Accuracy – Know Your Numbers!
To ensure accuracy, all of the food was weighed on my food scale. Basically, I was going back and forth between the food scale and my spreadsheet on the kitchen island for about a week!
I really like these maple syrup packets from Untapped! Even though they create a little bit of extra trash, they are just too convenient. Same with the nut butter packets. So far, we are thinking that the extra weight of the packaging is worth the convenience of them being sealed well!
On the first day, after only 2 hours of sleep (and a strangely sensitive stomach on my end), we left for the Loyalsock Trail! We left Philadelphia around 3:30 in the morning and didn’t get to the trail until a few hours later. We made breakfast by where we parked the car before we started hiking.
In total, we ended up doing 17.6 miles on Day 1 instead of the anticipated 23. We learned a lot about our own capabilities and our combined capabilities though so we are much more prepared to reach our mileage and speed goals for the next trip!
Breakfast Day 1
I made quite a bit too much food for breakfast. Probably could have cut this recipe almost in half. That being said, I stand by having more food than we need until narrowing down on our specific, individualized energy needs.
This batch of oatmeal had oats, chia and hemp seeds, cinnamon, dehydrated blueberries, raisins, soy milk powder, some granulated sugar, coffee infused maple syrup, and peanut butter.
The trail ended up being completely saturated due to a rainy week. This means we had to hike through a boatload of mud…and that’s quite the understatement. This slowed us down pretty significantly. I also slowed us down substation because steep declines make me especially cautious. This is especially true when the steep declines are made of wet, slippery rocks!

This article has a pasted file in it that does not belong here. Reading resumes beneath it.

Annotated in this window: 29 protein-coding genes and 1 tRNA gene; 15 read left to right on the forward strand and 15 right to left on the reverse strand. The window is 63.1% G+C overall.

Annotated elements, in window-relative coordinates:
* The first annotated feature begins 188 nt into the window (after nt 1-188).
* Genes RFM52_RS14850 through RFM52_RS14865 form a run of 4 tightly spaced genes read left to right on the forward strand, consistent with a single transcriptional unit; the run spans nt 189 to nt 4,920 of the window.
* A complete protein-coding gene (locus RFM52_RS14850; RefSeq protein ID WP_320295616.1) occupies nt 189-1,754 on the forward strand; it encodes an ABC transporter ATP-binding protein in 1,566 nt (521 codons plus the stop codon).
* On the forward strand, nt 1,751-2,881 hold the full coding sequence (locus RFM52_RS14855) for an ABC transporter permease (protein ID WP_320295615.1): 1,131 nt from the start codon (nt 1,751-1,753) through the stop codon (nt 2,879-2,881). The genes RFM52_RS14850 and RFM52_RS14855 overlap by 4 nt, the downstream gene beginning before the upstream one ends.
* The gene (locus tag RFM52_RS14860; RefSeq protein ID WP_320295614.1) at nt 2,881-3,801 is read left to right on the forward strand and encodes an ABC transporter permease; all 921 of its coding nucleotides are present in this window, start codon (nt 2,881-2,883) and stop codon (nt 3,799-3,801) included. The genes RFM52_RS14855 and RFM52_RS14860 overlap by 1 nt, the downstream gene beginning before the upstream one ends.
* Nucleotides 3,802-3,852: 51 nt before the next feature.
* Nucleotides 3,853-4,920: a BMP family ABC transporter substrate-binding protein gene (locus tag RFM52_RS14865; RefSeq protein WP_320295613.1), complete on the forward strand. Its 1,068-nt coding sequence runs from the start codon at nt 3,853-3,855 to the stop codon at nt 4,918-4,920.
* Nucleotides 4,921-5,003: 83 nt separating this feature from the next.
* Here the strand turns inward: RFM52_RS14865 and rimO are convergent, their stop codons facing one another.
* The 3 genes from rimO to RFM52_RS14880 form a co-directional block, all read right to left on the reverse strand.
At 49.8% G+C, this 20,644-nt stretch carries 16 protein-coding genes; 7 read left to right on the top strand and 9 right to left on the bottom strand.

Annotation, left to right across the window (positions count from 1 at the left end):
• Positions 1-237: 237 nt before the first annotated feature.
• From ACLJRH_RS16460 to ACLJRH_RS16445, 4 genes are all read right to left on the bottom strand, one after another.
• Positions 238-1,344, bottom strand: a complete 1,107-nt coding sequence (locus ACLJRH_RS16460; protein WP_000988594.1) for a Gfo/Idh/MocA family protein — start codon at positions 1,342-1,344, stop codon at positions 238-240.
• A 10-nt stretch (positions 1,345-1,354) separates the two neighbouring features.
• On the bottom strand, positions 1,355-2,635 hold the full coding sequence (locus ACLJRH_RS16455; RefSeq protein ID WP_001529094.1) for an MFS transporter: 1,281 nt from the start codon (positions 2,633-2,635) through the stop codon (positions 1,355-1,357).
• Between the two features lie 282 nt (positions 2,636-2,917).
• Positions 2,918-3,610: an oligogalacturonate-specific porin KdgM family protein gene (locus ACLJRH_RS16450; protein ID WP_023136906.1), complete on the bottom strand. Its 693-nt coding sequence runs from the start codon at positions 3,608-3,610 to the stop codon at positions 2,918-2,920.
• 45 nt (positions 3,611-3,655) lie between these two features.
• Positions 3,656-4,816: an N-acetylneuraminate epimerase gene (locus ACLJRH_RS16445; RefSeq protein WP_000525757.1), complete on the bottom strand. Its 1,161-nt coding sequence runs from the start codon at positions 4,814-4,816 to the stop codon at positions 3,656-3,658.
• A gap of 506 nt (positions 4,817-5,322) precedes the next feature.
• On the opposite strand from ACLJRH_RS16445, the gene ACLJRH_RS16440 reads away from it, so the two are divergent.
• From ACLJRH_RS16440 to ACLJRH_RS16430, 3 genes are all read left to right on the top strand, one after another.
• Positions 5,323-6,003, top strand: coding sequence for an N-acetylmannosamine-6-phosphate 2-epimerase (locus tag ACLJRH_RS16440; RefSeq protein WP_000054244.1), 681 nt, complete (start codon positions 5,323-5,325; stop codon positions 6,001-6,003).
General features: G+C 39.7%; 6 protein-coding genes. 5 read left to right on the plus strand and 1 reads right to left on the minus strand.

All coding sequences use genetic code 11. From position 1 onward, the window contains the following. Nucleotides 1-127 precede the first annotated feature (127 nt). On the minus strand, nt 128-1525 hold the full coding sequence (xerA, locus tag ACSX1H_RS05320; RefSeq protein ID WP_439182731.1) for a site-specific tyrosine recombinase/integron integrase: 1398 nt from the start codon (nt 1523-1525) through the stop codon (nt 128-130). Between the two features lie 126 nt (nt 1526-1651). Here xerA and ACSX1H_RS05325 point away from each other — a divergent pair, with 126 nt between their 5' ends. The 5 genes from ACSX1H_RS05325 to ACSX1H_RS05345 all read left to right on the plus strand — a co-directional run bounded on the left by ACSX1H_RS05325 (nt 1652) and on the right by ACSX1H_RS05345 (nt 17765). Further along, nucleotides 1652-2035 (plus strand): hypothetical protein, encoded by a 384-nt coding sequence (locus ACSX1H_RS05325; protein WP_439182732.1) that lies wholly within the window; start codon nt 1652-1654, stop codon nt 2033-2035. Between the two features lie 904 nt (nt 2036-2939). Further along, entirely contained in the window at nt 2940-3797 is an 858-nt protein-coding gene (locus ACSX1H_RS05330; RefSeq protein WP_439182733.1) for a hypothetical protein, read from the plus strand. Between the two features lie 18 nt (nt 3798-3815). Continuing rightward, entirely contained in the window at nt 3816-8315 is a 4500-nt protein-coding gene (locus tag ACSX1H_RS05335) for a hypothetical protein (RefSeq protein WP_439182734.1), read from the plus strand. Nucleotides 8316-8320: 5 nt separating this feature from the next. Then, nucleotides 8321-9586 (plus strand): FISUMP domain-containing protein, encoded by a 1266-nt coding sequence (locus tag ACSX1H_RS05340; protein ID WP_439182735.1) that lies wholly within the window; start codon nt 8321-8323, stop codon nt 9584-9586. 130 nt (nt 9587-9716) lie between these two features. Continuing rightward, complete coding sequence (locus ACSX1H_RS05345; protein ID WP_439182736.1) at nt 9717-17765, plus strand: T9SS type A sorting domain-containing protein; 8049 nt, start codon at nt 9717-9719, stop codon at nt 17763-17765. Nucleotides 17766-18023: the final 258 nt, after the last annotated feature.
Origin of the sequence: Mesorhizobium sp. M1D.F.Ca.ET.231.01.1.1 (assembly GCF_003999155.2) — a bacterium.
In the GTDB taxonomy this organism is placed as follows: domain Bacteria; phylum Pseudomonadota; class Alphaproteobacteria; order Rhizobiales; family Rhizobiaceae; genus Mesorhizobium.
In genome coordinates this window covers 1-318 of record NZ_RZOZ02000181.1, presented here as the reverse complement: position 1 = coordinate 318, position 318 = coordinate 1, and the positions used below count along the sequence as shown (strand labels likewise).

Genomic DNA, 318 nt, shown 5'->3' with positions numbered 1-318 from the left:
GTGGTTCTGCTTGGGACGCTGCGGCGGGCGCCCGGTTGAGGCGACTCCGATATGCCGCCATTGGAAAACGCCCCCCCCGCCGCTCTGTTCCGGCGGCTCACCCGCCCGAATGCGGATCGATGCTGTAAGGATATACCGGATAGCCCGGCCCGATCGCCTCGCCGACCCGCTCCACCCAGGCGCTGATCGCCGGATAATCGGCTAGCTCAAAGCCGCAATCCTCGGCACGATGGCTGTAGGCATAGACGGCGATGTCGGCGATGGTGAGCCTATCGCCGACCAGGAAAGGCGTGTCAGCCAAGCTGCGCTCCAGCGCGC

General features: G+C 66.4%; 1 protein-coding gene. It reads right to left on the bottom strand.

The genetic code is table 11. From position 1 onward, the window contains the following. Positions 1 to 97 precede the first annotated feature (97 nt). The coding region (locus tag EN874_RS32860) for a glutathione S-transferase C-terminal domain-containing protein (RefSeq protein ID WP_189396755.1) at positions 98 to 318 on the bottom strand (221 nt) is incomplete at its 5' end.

Dinner Day 1
We got to just over 17.5 miles before it started getting dark. We set up camp as soon as we found a reasonably flat spot near a water source. We stopped early for a few reasons: we started late, it was getting dark, the unexpected technicality of the trail, and my cognitive function basically came to a halt. We got 2 hours of sleep. Somehow I forgot that a lot during the hike. Every few hours I would remember that I was running on nearly no sleep and be stunned that we were moving at all!
Once we found a place to set up camp, we immediately set up the tent, filtered some water from the creek, and started making food. The goal was to get to sleep before 9. Mission accomplished. We were in the tent by 8:45 and passed out nearly immediately after dinner. Probably due to a carb-induced food coma!
For dinner, we had an entire box of instant mashed potatoes from Whole Foods, dehydrated veggies (peas, corn, and beets), TVP, nutritional yeast, and soy milk powder. The mashed potatoes were delicious, but the meal took up WAY too much volume thanks to the potato flakes. It was fine for this trip but it won’t be fine for The Grand Teton trip we are training for.
Day two we ended up getting another late start and we only had one pair of (muddy, soaking wet) socks so we cut our mileage in half and simply finished the loop. The mileage for the day wrapped up around 9.5 miles. It was a more relaxing day! We ended up having the fortune of hiking the Link Trail so we could complete the Loyalsock loop!
We came across a few really awesome swimming spots on the way back that were worth stopping at! I didn’t get in the river because I was worried I would irritate my skin for the last few miles of the day. I kind of regret it because it looked like a lot of fun, but I am comfortable with the consequences of my decision! Next time I’ll be getting in no matter what though.
Breakfast Day 2
We made about 1.2 liters of coffee because we are addicted to coffee! I ended up popping a caffeine pill as well because I wanted to avoid a caffeine headache later in the day. We added coconut milk powder to our coffee for some extra calories. It was a little sweeter than I’d like, but it’s good for extra calories in the morning.